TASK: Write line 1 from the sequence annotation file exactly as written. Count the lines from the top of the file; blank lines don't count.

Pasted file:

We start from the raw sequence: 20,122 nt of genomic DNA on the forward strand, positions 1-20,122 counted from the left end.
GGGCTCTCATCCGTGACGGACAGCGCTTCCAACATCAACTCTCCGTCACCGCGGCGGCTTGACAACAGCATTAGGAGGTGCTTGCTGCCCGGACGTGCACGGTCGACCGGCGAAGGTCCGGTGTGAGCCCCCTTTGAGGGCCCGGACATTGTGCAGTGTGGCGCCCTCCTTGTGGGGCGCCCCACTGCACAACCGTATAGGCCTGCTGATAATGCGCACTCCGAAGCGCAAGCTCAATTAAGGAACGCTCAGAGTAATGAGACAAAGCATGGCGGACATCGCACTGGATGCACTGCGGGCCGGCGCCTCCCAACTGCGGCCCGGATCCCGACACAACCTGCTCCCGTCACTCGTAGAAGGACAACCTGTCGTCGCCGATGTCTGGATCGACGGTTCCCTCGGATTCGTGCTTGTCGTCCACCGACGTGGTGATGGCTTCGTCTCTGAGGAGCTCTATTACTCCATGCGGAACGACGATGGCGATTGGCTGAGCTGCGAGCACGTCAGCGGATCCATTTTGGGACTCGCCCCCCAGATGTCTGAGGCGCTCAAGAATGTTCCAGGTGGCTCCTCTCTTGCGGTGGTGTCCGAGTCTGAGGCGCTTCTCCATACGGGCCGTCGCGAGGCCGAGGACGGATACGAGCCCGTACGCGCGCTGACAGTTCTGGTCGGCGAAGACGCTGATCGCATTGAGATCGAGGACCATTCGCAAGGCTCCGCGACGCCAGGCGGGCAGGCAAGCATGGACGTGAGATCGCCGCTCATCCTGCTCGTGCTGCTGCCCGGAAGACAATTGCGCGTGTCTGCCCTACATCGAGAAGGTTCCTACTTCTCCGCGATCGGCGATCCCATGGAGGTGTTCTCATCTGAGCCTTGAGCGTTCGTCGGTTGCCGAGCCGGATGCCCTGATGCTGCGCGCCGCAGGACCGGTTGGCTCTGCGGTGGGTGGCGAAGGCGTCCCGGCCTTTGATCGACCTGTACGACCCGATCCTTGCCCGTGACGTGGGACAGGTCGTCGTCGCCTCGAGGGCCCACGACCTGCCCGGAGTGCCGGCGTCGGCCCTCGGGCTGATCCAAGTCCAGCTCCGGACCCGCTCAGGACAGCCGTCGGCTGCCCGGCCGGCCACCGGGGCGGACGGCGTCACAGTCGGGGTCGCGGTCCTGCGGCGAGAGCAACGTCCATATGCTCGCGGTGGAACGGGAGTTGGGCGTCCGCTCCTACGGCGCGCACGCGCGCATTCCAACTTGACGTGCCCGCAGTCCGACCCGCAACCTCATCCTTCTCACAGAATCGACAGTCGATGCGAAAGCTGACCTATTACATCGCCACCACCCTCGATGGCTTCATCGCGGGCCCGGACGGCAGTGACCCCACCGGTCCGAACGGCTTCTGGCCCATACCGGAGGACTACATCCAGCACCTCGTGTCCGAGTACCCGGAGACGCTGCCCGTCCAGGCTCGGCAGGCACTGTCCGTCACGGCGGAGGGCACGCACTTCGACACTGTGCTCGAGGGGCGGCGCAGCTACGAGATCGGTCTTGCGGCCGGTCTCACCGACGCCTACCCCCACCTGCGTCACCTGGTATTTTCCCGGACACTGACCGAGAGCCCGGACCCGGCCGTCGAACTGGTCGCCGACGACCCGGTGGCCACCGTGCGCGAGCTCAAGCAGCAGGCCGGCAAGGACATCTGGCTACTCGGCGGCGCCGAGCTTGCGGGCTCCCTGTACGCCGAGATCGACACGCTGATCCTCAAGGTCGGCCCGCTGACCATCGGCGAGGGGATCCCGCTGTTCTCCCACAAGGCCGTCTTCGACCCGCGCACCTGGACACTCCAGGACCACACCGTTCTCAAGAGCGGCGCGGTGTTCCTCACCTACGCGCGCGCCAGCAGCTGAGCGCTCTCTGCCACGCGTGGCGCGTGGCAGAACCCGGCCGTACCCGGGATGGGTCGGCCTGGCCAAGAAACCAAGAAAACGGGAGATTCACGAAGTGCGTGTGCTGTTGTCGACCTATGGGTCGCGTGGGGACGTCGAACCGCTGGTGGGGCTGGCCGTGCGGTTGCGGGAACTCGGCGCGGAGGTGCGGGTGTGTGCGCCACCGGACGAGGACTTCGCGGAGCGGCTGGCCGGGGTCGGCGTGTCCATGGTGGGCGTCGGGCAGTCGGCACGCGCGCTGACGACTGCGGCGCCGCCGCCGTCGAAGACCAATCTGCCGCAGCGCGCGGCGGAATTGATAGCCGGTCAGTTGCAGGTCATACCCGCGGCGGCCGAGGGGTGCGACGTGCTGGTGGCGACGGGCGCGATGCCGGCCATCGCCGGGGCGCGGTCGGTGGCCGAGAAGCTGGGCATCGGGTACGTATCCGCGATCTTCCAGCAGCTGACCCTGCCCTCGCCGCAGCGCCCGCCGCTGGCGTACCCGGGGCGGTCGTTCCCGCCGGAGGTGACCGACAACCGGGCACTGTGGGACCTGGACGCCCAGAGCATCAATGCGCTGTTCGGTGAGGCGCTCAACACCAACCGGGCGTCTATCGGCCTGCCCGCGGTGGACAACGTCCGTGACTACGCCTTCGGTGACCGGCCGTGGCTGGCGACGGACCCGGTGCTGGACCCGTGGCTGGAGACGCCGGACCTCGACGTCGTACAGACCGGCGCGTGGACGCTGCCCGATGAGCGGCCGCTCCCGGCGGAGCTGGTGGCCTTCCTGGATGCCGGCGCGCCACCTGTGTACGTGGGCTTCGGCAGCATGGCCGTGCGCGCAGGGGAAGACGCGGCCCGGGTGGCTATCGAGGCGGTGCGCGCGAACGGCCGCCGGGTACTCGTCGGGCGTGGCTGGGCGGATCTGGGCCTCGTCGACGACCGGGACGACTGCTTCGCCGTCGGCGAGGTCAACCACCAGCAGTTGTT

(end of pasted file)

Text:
We start from the raw sequence: 20,122 nt of genomic DNA on the forward strand, positions 1-20,122 counted from the left end.